Consumer

Andrea Felsted is a Bloomberg Gadfly columnist covering the consumer and retail industries. She previously worked at the Financial Times.

With political and social turmoil on the rise in the U.S., you'd think chocolate consumption would be too.

But the American chocolate market declined in 2016, Lindt & Sprungli AG said Tuesday.

Despite this, and the drag from integrating its 2014 acquisition of Russell Stover, the maker of gold-wrapped Lindt bunnies increased North American organic sales by 3.4 percent. Nestle SA should take notice. 

Overall, Lindt organic sales growth was 6 percent, ahead of organic growth of 1.8 percent at Nestle's confectionery division and beating anemic levels across the broader consumer goods industry.

Sweet Spot
Lindt's decision to invest in premium chocolate is paying off with higher annual sales growth
Source: Bloomberg Intelligence

In fact, Lindt, the biggest maker of premium chocolate, shows just what can be achieved with investment in the business, particularly the more upmarket segment. Nestle's top-tier chocolate brand, Cailler, is a long way from this kind of market domination.

Lindt has been opening retail stores to develop its distribution. While this drags on the operating margin, it should help build its brands in the eyes of consumers. And with some U.S. apparel chains shutting stores, there is plenty of cheap real estate to exploit.

Small but Beautiful
Lindt has plenty of room to raise its share of the global chocolate market
Source: Euromonitor International

If Ulf Mark Schneider, the new chief executive of Nestle, decided to try to reinvigorate his company's confectionery arm, Lindt offers a blueprint. More investment in Cailler, together with developing distribution, could help.

So far, Schneider has appeared keen on confectionery. He said when Nestle announced 2016 earnings last month that there was no "flagrant" contradiction between chocolate and healthy eating.

What's in Store
Lindt's margin expansion is being held back by its strategy of opening retail stores
Source: Bloomberg Intelligence

But that was before Kraft Heinz's $143 billion tilt at Unilever. While the siege was short, it has focused minds within the consumer goods industry on delivering returns. As Gadfly has pointed out, that could mean assessing the future of slow-growth food assets. And with Nestle's confectionery arm worth up to $20 billion, according to Jefferies analysts, that division should be one of those under assessment.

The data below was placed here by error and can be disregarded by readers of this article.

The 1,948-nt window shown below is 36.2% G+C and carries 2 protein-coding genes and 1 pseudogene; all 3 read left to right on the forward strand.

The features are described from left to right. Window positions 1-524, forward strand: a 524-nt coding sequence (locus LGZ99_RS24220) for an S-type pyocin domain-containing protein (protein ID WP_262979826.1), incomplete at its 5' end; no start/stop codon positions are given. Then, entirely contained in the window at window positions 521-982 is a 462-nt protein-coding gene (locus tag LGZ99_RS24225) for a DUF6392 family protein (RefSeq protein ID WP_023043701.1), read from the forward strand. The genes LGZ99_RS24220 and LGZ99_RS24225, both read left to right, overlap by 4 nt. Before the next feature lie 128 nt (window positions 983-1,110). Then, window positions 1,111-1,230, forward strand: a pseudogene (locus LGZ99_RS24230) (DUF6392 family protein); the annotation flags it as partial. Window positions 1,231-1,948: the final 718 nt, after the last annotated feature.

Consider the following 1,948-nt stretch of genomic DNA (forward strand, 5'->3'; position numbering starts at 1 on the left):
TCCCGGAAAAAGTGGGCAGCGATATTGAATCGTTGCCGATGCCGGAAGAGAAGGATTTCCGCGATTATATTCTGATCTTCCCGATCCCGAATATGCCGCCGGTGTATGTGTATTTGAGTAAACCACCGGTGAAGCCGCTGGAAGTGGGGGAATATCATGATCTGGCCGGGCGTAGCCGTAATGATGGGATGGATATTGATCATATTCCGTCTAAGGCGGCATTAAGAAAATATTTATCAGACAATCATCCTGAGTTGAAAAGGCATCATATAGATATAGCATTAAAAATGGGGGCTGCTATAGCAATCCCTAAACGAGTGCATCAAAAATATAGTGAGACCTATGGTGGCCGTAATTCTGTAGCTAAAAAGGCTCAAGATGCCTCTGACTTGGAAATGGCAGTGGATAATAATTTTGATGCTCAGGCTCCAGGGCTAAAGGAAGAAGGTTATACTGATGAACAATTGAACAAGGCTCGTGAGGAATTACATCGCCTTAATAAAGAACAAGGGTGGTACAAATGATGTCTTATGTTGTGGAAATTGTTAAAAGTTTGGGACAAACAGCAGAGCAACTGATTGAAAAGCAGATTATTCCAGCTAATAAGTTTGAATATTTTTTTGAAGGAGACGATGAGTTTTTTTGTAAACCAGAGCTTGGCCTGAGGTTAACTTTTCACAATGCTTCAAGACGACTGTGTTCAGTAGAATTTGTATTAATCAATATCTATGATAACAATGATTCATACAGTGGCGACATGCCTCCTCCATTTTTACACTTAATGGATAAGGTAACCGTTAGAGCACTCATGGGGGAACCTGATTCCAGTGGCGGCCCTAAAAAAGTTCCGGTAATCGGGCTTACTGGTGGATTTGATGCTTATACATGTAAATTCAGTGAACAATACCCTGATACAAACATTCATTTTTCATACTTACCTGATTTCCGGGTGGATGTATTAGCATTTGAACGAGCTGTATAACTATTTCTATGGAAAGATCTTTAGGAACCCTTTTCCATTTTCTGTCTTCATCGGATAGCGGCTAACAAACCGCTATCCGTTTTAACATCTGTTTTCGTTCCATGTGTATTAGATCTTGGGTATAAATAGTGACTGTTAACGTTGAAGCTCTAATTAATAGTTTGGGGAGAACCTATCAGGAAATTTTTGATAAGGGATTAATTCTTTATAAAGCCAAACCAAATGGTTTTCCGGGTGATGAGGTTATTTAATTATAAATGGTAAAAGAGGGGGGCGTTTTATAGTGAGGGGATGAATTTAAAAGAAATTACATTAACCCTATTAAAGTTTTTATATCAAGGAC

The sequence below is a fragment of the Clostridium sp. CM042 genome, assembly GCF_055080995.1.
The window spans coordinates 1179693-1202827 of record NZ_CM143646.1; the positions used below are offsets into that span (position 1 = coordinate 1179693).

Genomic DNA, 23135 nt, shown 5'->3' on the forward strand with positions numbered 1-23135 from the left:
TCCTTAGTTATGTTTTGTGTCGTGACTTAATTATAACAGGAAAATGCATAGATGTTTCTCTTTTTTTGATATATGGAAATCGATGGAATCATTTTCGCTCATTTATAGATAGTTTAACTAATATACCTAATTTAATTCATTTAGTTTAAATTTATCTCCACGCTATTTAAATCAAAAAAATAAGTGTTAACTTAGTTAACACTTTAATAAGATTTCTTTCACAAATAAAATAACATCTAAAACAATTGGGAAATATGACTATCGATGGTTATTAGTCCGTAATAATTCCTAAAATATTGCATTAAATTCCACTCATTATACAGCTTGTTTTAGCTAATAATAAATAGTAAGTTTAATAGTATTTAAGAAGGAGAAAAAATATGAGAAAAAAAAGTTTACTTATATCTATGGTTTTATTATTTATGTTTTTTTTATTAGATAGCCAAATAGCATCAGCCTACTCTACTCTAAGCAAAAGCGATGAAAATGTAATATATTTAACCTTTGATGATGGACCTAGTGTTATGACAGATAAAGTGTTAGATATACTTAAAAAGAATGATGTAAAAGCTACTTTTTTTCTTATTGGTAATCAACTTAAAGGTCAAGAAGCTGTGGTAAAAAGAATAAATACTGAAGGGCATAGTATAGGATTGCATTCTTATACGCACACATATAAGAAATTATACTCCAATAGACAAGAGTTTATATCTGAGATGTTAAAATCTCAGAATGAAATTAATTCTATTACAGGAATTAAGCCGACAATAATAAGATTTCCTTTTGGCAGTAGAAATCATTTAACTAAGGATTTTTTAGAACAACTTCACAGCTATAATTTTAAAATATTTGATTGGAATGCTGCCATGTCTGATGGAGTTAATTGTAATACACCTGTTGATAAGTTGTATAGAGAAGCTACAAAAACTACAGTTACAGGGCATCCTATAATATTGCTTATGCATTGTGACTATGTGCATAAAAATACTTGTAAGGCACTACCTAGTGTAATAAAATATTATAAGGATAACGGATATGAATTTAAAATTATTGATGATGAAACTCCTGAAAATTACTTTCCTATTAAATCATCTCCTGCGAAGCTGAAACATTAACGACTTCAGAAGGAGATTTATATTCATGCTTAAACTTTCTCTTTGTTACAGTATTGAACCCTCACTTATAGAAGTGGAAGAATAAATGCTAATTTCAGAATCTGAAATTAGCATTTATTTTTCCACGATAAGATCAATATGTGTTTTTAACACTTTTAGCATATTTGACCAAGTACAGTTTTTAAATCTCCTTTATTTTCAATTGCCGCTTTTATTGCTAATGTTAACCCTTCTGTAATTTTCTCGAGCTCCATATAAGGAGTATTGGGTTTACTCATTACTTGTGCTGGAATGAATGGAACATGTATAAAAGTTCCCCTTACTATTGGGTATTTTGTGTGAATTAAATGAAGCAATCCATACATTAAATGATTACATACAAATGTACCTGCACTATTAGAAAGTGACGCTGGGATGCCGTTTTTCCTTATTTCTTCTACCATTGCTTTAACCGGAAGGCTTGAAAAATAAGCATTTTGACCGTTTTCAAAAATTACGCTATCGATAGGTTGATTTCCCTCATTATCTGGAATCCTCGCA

Shares in Lindt trade on forward price to earnings ratio of 33 times, well ahead of Nestle's 21 times. Lindt deserves to be on a higher rating because its growth far surpasses what the big consumer goods groups have been posting lately. 

But that could be vulnerable if Nestle were to turn its considerable firepower onto making a push into premium chocolate. Schneider could certainly afford it: net debt is minimal, at less than one times Ebitda, plus the company is highly cash generative. 

The question is, does he want to? The renewed focus on Nestle's corporate structure increases the urgency for Schneider to make a decision. At least Lindt's performance shows that he has a clear choice: Invest in confectionery to boost growth and returns, or cut the calories.

This column does not necessarily reflect the opinion of Bloomberg LP and its owners.

To contact the author of this story:
Andrea Felsted in London at afelsted@bloomberg.net

To contact the editor responsible for this story:
Jennifer Ryan at jryan13@bloomberg.net